Our findings add to recommendations that screening for GIH should be done 1 to 2 h after the intake of lunch with standard POC capillary blood glucose testing when prednisolone is administered in the morning [39]. This is probably due to the pharmacokinetics of prednisolone, which has the maximal hyperglycemic side-effect 8 h after intake [40]. The recommendations are based on clinical experience and not on prospectively collected data, except for a few newer studies [29, 41].

Strengths and limitations

This study included a relatively small number of patients (N = 40) distributed on four equal-sized groups, which potentially makes it difficult to find statistically significant differences that may be true (type 2 error). Our many endpoints increase the risk of finding statistically significant differences, by chance, that are not true (type 1 error). It is also a limitation that the CGM-time was only a fraction of the whole hospitalization time (70%), which means that we lost useful glucose information during both the beginning and, to a lesser extent, the end of the patients’ hospitalization. Matching was not successful regarding acetaminophen intake, which potentially can interrupt CGM-glucose readings by falsely increasing glucose levels [42]. We did not take into account that some patients received insulin while others did not. However, the use of corrective insulin was small for patients with diabetes.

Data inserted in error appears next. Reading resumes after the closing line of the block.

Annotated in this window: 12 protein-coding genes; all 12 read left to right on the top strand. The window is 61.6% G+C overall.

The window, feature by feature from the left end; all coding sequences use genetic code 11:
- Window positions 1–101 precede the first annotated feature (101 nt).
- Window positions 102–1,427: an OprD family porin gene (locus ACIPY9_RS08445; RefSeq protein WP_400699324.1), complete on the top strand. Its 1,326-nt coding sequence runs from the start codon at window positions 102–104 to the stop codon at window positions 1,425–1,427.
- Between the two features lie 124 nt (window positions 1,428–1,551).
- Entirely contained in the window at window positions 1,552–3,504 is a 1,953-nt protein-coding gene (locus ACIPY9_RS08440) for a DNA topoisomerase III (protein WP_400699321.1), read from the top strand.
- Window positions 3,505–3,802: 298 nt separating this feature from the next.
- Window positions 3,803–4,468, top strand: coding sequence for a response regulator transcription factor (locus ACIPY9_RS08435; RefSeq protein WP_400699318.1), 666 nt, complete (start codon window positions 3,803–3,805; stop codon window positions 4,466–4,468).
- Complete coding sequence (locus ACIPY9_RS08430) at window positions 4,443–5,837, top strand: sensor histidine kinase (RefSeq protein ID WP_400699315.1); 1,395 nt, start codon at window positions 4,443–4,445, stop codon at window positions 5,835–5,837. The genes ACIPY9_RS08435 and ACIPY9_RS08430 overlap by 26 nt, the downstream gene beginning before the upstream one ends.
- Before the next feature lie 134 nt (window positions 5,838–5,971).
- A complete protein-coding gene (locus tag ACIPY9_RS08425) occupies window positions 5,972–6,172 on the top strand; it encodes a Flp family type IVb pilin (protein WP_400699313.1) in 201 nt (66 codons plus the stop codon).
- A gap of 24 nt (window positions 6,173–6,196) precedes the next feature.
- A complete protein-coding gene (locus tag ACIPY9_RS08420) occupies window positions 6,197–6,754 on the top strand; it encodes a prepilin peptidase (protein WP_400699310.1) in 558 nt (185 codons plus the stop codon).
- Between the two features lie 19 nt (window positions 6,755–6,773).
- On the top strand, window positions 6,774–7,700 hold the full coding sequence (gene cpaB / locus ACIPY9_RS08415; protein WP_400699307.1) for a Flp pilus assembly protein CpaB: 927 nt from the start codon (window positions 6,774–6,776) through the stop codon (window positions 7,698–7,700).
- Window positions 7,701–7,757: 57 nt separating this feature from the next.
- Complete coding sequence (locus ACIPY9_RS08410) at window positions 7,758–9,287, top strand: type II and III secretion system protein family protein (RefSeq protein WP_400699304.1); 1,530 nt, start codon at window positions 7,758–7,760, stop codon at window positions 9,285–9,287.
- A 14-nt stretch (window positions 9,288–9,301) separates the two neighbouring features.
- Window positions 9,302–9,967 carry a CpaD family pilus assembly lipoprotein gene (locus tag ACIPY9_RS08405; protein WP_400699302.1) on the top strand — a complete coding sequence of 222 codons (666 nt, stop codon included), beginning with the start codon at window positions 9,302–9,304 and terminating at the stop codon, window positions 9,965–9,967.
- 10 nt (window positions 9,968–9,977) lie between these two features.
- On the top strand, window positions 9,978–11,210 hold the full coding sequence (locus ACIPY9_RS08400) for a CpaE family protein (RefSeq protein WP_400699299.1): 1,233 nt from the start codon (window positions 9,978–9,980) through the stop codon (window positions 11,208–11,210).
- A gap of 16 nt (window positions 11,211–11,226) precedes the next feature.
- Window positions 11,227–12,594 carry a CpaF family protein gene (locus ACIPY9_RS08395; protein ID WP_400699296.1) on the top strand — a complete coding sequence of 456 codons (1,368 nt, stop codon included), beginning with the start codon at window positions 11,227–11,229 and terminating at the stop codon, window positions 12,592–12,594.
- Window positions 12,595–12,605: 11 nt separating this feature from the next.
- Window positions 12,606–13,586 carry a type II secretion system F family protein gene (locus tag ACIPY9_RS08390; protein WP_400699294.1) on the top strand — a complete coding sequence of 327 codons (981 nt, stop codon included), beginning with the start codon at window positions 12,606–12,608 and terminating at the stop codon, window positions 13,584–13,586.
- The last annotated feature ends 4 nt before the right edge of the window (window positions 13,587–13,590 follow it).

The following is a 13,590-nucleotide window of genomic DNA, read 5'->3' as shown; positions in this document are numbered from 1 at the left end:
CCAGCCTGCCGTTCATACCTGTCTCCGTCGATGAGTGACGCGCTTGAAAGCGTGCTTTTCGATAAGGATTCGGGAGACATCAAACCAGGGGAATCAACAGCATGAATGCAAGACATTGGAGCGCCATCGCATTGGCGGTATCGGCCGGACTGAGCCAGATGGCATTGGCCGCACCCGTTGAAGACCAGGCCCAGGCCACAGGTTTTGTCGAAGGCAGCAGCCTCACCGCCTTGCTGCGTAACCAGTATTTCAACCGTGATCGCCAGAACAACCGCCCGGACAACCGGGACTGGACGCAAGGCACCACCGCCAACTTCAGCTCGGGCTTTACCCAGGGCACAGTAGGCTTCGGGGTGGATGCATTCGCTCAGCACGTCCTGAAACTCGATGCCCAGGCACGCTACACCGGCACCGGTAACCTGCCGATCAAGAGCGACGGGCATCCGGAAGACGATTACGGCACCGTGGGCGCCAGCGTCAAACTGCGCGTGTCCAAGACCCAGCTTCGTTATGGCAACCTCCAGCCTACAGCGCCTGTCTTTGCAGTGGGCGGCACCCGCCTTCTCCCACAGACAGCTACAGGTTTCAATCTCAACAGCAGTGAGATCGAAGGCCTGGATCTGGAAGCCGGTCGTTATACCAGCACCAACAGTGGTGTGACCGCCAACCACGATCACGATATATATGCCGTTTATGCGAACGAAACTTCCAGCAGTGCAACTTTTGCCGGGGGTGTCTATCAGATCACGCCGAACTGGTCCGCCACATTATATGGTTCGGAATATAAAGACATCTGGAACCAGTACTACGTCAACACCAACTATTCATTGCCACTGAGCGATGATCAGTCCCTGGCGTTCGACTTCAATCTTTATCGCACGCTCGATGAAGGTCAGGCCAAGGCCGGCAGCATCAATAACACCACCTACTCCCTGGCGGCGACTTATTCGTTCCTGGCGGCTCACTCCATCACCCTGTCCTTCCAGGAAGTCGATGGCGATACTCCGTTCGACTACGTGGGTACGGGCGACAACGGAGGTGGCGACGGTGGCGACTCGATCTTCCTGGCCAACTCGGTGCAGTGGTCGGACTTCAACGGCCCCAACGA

We believe that the prospectively collected data on each patient is a strength. Compared to earlier studies, using in-hospital CGM as the primary source of glucose data is a very powerful method since the interval between measurements is only five minutes. With CGM, we were able to quantify the glucose-related variables in CAP patients in a much more accurate way than previously done by standard POC blood glucose testing. Furthermore, the use of blinded CGM ensured objectivity and limited clinical interference during the study period. The precision of CGM during hospitalization has been verified in previous studies [43] albeit technical and practical issues when using in-hospital CGM has also been reported [44].